by Steven C. Stain (Editor), Aurora D. Pryor (Editor), Phillip P. Shadduck (Editor)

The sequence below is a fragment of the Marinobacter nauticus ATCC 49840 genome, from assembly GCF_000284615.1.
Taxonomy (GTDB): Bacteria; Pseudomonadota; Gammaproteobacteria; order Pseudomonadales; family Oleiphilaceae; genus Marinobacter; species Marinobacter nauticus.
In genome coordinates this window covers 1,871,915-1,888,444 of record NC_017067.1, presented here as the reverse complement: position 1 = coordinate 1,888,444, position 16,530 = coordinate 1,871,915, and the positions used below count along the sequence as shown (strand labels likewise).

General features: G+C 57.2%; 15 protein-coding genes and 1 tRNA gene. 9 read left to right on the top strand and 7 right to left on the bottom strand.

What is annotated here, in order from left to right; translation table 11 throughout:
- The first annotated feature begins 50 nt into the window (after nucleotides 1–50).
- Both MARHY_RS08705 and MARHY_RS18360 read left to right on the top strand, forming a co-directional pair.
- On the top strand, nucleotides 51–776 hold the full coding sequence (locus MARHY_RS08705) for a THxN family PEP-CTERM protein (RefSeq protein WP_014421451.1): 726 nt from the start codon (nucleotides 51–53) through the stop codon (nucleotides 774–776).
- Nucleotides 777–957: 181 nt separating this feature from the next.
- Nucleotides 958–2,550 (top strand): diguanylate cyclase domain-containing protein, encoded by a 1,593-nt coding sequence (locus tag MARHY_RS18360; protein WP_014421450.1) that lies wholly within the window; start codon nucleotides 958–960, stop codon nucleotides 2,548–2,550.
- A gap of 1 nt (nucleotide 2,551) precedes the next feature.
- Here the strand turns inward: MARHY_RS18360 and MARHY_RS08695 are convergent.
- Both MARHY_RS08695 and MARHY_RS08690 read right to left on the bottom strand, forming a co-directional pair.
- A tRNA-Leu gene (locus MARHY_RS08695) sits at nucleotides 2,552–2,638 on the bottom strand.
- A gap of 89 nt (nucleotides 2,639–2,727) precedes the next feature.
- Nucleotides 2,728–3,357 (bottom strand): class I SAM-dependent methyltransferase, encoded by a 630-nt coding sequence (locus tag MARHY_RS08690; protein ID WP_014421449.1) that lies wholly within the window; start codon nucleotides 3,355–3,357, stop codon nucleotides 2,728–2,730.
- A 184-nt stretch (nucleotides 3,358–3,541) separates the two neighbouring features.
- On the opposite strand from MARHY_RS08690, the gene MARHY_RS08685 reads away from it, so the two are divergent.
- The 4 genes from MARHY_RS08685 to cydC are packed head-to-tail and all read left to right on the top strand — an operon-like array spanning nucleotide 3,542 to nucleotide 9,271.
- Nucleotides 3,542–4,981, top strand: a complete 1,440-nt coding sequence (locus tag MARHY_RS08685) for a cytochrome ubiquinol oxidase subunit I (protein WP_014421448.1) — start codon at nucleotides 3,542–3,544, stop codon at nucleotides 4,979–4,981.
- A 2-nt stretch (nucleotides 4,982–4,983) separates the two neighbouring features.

This text provides a comprehensive review of the ethical issues involved with the development, evaluation, and introduction of new treatments of gastrointestinal diseases. How several landmark surgical innovations were developed are described to show the challenges faced, and the ethical dilemmas these innovators dealt with. The challenges of dealing with regulatory issues, and how to work with industry partners, and investors when working on a new therapy is described. Once a new technology has been brought to the market, standards need to be developed regarding the training, credentialing and adoption of the new technology. There are insufficient standards of how to balance the desire to provide patients the latest therapy with the obligation that patients receive informed consent about the new technology, and the relationship that the physician may have had with product development. The book describes the national perspective of paying for new technology, and provides one insurance company’s approach to the introduction of innovative therapy.